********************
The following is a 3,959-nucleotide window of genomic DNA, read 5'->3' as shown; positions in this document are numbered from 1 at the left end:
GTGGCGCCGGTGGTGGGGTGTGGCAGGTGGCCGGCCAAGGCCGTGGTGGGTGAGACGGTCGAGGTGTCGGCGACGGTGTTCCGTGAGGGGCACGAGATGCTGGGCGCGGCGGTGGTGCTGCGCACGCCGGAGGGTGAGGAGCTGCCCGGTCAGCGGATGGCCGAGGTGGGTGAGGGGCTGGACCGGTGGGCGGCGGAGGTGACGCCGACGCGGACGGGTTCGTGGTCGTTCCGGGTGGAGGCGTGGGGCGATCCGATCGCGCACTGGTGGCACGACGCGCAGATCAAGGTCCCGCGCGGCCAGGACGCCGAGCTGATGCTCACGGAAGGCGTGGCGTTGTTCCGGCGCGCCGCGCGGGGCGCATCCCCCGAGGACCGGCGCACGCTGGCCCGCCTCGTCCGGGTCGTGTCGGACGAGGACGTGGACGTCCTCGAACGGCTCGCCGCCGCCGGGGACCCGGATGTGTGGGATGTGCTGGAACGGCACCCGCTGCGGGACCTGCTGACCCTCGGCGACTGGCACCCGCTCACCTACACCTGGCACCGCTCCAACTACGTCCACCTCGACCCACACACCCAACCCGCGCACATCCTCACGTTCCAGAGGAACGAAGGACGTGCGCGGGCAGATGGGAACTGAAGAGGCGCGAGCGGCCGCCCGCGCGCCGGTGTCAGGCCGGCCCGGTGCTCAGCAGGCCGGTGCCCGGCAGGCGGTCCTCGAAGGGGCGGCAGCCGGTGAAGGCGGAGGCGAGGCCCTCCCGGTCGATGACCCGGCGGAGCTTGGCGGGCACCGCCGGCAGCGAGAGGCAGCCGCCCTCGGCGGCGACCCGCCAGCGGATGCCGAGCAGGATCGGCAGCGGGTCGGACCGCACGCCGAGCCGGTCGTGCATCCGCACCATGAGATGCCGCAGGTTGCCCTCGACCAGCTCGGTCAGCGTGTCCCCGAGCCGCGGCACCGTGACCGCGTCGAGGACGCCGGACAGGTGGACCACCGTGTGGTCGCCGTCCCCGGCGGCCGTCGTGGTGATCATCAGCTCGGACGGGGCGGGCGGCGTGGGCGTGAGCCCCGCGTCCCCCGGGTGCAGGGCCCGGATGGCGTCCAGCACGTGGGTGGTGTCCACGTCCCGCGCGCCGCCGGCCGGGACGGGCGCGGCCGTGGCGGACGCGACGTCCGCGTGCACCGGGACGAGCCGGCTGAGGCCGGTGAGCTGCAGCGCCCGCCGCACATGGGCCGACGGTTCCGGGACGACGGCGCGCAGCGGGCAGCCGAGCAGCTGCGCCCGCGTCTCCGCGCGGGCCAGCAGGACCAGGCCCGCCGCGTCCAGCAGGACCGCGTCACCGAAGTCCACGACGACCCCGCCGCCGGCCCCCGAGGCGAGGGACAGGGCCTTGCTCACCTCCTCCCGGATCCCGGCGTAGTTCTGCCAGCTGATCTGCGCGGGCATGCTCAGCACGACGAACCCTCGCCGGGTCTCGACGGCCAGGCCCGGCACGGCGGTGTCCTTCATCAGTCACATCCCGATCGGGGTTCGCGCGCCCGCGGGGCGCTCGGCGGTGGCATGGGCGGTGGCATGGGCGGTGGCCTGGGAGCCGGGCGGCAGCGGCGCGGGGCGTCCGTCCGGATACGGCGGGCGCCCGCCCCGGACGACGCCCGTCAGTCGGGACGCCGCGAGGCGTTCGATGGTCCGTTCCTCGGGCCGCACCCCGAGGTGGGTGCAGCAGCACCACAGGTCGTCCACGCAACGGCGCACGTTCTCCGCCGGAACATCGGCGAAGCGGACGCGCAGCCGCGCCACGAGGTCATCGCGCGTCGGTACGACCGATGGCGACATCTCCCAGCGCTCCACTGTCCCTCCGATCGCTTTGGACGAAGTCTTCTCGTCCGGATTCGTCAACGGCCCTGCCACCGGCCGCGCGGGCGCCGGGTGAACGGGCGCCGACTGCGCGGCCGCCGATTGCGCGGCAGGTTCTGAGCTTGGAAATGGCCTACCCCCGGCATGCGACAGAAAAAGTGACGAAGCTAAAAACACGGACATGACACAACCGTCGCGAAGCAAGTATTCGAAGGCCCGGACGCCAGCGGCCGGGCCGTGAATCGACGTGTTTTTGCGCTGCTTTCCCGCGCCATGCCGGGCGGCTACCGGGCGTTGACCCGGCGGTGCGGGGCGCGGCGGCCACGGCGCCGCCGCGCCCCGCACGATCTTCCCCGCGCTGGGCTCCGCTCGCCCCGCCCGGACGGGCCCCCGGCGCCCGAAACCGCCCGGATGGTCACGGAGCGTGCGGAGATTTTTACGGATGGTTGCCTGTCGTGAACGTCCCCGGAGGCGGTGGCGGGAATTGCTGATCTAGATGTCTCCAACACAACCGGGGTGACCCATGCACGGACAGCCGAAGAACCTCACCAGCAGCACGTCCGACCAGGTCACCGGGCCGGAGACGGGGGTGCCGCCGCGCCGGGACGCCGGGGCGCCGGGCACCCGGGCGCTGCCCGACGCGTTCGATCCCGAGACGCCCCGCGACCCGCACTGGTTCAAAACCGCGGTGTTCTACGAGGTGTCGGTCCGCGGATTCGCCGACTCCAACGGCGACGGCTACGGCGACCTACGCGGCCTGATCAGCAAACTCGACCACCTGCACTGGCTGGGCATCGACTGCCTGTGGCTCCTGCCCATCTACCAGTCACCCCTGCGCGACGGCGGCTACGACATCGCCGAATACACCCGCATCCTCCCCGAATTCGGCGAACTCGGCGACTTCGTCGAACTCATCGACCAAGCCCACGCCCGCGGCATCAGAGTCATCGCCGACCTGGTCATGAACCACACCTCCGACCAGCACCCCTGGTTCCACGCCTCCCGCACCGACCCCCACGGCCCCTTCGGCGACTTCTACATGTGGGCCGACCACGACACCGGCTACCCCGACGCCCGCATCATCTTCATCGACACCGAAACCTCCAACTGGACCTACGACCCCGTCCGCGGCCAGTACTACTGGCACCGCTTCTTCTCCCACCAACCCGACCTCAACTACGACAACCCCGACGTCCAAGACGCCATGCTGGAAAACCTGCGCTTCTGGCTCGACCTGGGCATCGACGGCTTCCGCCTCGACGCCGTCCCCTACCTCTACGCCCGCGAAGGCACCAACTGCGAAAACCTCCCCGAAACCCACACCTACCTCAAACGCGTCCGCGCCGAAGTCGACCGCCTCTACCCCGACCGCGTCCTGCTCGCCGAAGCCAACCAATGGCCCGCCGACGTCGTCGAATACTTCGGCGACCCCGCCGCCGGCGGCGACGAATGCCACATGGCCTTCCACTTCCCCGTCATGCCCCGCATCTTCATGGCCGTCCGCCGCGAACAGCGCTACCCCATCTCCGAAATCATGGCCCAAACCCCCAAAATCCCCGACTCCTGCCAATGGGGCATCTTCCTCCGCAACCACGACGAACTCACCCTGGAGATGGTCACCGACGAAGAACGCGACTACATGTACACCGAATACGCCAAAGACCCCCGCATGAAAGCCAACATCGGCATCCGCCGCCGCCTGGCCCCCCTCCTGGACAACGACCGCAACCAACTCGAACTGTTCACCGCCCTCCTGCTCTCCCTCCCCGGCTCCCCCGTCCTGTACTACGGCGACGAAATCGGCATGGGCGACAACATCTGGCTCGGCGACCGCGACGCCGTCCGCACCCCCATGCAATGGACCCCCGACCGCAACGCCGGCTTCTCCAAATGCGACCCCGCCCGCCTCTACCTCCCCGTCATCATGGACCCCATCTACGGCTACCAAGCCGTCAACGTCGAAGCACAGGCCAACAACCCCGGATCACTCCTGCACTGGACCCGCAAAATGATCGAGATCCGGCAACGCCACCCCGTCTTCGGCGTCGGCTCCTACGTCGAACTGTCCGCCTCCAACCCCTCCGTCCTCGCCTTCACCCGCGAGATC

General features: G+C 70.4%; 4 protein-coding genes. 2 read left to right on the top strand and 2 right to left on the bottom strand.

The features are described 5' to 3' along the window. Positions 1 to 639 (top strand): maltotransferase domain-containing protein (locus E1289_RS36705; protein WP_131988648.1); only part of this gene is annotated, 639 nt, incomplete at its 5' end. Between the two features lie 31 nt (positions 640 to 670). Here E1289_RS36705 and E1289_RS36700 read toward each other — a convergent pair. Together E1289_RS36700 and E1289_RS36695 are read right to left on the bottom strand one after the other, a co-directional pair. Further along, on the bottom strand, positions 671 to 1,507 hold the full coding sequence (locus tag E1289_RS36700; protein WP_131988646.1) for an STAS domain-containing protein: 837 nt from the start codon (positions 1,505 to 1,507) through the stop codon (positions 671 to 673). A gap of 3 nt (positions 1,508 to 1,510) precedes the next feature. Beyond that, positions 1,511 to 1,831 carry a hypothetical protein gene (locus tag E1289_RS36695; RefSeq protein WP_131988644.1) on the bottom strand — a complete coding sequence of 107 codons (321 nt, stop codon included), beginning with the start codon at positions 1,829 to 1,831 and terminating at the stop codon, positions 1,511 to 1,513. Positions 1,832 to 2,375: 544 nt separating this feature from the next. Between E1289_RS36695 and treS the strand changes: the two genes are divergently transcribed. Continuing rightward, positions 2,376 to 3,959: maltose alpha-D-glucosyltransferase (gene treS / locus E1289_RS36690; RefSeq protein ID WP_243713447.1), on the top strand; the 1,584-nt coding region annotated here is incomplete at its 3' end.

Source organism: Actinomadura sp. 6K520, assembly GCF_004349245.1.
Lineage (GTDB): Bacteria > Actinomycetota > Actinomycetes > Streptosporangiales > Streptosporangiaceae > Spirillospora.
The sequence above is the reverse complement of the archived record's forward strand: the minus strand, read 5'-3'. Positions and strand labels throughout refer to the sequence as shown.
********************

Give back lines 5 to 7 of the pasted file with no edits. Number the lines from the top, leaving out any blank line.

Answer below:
Source organism: Actinomadura sp. 6K520, assembly GCF_004349245.1.
Lineage (GTDB): Bacteria > Actinomycetota > Actinomycetes > Streptosporangiales > Streptosporangiaceae > Spirillospora.
The sequence above is the reverse complement of the archived record's forward strand: the minus strand, read 5'-3'. Positions and strand labels throughout refer to the sequence as shown.